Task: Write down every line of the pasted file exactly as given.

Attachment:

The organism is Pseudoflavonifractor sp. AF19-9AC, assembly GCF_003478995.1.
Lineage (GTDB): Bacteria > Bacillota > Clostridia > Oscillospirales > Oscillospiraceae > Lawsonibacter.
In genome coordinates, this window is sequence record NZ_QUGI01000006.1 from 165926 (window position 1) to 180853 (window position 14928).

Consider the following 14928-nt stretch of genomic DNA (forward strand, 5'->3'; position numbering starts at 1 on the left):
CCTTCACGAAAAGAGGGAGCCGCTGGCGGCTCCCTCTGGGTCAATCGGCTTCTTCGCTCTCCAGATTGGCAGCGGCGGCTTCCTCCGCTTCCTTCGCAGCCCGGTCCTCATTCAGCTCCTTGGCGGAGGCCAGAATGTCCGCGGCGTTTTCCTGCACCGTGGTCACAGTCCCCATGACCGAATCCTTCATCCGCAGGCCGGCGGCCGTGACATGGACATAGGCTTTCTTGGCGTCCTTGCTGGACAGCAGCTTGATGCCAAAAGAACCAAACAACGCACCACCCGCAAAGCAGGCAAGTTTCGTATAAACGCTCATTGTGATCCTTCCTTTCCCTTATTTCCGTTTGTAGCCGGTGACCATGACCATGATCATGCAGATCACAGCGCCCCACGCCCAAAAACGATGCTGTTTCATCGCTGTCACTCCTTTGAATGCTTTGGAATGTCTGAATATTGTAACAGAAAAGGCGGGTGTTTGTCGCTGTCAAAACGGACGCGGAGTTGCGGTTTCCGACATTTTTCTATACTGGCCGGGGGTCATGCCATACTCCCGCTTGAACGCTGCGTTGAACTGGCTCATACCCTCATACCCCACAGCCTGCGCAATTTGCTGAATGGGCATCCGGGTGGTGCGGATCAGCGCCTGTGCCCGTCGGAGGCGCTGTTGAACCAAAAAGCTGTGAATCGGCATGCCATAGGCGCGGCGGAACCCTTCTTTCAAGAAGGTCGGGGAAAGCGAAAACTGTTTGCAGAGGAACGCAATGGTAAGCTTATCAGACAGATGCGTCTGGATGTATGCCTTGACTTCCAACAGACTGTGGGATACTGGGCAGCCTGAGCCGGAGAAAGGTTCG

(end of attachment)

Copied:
The organism is Pseudoflavonifractor sp. AF19-9AC, assembly GCF_003478995.1.
Lineage (GTDB): Bacteria > Bacillota > Clostridia > Oscillospirales > Oscillospiraceae > Lawsonibacter.
In genome coordinates, this window is sequence record NZ_QUGI01000006.1 from 165926 (window position 1) to 180853 (window position 14928).

Consider the following 14928-nt stretch of genomic DNA (forward strand, 5'->3'; position numbering starts at 1 on the left):
CCTTCACGAAAAGAGGGAGCCGCTGGCGGCTCCCTCTGGGTCAATCGGCTTCTTCGCTCTCCAGATTGGCAGCGGCGGCTTCCTCCGCTTCCTTCGCAGCCCGGTCCTCATTCAGCTCCTTGGCGGAGGCCAGAATGTCCGCGGCGTTTTCCTGCACCGTGGTCACAGTCCCCATGACCGAATCCTTCATCCGCAGGCCGGCGGCCGTGACATGGACATAGGCTTTCTTGGCGTCCTTGCTGGACAGCAGCTTGATGCCAAAAGAACCAAACAACGCACCACCCGCAAAGCAGGCAAGTTTCGTATAAACGCTCATTGTGATCCTTCCTTTCCCTTATTTCCGTTTGTAGCCGGTGACCATGACCATGATCATGCAGATCACAGCGCCCCACGCCCAAAAACGATGCTGTTTCATCGCTGTCACTCCTTTGAATGCTTTGGAATGTCTGAATATTGTAACAGAAAAGGCGGGTGTTTGTCGCTGTCAAAACGGACGCGGAGTTGCGGTTTCCGACATTTTTCTATACTGGCCGGGGGTCATGCCATACTCCCGCTTGAACGCTGCGTTGAACTGGCTCATACCCTCATACCCCACAGCCTGCGCAATTTGCTGAATGGGCATCCGGGTGGTGCGGATCAGCGCCTGTGCCCGTCGGAGGCGCTGTTGAACCAAAAAGCTGTGAATCGGCATGCCATAGGCGCGGCGGAACCCTTCTTTCAAGAAGGTCGGGGAAAGCGAAAACTGTTTGCAGAGGAACGCAATGGTAAGCTTATCAGACAGATGCGTCTGGATGTATGCCTTGACTTCCAACAGACTGTGGGATACTGGGCAGCCTGAGCCGGAGAAAGGTTCG